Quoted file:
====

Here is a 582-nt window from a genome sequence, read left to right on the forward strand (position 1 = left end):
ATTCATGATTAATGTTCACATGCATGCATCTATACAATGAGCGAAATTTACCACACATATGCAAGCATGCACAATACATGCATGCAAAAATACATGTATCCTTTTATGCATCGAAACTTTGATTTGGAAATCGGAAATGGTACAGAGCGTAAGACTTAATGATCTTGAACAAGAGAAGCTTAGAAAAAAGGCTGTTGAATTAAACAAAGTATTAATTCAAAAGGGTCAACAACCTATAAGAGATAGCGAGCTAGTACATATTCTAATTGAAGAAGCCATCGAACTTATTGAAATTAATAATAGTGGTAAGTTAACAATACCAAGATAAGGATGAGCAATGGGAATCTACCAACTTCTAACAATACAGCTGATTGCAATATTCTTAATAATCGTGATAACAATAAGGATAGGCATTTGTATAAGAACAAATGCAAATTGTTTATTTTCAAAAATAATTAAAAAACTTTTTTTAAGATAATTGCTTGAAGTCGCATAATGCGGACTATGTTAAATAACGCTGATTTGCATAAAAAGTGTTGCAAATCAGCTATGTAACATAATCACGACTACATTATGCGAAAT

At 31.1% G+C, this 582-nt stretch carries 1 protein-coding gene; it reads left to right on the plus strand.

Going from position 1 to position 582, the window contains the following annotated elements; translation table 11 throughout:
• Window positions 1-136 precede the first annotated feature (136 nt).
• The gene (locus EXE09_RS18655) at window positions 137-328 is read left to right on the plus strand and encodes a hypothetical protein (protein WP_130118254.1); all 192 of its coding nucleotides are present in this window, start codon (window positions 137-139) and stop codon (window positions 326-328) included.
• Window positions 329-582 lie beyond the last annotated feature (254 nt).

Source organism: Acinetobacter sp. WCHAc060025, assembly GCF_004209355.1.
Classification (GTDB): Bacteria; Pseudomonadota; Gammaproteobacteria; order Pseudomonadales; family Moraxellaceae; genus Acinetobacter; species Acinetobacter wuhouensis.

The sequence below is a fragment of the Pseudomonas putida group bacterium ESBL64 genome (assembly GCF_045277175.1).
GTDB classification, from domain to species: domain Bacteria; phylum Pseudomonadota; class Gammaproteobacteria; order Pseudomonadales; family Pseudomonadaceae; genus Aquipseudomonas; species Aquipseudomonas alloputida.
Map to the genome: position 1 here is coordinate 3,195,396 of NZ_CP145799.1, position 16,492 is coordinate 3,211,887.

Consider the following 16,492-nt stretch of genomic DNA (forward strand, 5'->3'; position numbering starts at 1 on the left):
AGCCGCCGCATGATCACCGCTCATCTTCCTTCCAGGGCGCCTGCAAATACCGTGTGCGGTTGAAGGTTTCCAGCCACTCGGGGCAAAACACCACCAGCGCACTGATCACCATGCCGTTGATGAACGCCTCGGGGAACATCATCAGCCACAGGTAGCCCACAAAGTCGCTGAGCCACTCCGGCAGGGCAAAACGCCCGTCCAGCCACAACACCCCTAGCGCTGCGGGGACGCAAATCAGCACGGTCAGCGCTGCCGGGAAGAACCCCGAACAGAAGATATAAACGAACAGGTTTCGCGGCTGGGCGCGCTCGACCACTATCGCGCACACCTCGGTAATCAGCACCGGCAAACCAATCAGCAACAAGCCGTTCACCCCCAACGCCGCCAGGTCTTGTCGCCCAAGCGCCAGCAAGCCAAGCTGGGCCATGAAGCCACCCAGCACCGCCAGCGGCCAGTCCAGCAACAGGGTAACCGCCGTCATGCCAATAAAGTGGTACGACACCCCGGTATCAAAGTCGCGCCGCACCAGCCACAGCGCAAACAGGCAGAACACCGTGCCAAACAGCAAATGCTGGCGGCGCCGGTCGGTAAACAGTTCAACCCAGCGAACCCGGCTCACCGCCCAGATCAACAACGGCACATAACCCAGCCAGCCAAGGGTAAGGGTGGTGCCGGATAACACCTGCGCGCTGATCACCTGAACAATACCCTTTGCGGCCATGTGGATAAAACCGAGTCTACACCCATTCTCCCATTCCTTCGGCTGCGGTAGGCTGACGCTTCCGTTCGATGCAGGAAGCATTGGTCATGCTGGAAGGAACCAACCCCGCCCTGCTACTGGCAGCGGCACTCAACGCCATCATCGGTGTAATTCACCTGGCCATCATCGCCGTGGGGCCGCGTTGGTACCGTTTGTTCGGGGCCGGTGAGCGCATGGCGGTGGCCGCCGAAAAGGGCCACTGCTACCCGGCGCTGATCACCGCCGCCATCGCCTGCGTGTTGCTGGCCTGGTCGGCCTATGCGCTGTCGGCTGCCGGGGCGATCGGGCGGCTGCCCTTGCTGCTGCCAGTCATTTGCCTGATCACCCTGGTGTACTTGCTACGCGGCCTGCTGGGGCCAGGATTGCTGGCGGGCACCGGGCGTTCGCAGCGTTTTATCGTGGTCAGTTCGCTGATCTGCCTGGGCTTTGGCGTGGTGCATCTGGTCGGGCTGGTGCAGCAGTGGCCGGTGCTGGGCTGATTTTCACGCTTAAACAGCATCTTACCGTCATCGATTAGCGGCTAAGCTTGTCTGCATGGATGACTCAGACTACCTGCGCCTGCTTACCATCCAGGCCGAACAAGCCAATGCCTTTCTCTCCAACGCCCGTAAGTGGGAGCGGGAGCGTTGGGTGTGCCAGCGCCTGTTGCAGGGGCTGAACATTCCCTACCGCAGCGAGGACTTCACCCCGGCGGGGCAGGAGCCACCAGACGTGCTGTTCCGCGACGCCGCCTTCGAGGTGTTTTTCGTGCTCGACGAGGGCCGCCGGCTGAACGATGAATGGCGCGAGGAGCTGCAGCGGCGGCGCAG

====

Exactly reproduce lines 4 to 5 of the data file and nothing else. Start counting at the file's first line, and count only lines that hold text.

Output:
Going from position 1 to position 582, the window contains the following annotated elements; translation table 11 throughout:
• Window positions 1-136 precede the first annotated feature (136 nt).